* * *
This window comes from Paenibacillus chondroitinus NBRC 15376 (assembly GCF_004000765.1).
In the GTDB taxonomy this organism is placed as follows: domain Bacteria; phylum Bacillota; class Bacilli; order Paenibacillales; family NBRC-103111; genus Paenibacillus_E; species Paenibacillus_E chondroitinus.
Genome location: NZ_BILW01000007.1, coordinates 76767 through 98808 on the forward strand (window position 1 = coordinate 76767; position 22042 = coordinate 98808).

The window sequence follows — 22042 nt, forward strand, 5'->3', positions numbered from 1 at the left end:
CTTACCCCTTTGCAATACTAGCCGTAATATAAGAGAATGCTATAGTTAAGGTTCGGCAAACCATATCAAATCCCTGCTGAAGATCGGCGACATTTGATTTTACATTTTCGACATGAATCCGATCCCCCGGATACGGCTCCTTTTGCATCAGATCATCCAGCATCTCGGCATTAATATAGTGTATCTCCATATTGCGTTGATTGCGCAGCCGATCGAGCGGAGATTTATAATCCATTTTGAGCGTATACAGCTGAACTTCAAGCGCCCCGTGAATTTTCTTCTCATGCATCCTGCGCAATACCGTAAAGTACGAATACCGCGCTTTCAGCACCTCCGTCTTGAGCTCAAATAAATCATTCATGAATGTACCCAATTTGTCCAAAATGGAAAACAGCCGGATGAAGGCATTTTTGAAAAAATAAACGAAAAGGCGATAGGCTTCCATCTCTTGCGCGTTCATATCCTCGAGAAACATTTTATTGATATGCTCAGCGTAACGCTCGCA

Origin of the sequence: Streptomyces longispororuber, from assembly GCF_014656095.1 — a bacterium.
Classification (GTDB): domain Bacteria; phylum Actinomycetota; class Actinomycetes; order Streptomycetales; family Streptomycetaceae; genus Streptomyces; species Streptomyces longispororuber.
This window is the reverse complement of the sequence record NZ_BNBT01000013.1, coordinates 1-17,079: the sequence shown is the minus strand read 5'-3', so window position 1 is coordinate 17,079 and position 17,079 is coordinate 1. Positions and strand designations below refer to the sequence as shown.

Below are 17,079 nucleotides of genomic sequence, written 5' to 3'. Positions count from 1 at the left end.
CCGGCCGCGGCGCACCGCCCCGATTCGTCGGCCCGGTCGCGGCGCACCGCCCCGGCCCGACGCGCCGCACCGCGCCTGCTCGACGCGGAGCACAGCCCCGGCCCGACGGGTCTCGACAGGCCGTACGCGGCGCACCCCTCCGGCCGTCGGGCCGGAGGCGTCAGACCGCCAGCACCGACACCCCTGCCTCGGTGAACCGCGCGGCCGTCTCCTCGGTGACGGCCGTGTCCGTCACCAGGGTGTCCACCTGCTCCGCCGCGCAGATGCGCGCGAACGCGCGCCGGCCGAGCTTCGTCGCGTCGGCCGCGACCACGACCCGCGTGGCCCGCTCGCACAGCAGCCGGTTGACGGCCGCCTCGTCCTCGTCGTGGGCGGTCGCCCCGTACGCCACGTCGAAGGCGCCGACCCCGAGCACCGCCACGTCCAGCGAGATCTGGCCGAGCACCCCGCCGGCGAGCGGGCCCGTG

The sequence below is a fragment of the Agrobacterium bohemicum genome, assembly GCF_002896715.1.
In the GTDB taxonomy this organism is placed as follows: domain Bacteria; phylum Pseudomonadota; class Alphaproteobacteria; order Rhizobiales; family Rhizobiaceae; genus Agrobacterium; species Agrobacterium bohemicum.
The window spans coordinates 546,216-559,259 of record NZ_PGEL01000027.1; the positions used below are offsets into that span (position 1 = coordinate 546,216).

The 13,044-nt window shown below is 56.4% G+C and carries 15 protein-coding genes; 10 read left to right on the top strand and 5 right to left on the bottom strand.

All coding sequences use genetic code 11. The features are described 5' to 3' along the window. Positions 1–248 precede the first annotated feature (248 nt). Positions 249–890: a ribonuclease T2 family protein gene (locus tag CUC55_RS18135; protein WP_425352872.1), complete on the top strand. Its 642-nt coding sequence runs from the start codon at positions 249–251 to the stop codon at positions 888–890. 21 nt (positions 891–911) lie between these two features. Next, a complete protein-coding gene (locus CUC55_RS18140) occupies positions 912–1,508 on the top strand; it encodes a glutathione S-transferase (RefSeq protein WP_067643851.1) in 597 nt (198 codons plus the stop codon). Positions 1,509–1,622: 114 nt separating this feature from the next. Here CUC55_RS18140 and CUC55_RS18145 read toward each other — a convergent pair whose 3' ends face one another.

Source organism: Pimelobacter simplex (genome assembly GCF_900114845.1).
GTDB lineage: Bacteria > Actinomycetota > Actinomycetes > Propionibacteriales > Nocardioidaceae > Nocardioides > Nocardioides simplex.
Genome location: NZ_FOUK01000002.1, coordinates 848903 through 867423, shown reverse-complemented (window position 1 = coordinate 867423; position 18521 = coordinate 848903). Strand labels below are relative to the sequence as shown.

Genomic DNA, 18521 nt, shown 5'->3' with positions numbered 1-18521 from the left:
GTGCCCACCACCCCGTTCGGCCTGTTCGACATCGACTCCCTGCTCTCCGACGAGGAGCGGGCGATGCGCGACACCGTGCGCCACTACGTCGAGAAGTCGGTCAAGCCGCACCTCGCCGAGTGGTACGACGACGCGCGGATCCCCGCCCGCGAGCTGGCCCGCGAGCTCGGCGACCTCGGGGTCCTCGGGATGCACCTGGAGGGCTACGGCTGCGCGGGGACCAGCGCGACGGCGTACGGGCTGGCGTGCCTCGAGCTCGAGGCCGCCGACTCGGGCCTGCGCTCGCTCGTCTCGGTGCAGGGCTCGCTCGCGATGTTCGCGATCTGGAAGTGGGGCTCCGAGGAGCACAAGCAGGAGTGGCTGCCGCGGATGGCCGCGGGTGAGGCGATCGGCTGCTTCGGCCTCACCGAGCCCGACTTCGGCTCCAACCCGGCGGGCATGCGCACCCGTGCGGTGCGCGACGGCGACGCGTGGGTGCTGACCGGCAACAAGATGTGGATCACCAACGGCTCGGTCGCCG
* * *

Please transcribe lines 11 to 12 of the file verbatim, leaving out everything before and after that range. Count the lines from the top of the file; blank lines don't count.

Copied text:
The sequence below is a fragment of the Agrobacterium bohemicum genome, assembly GCF_002896715.1.
In the GTDB taxonomy this organism is placed as follows: domain Bacteria; phylum Pseudomonadota; class Alphaproteobacteria; order Rhizobiales; family Rhizobiaceae; genus Agrobacterium; species Agrobacterium bohemicum.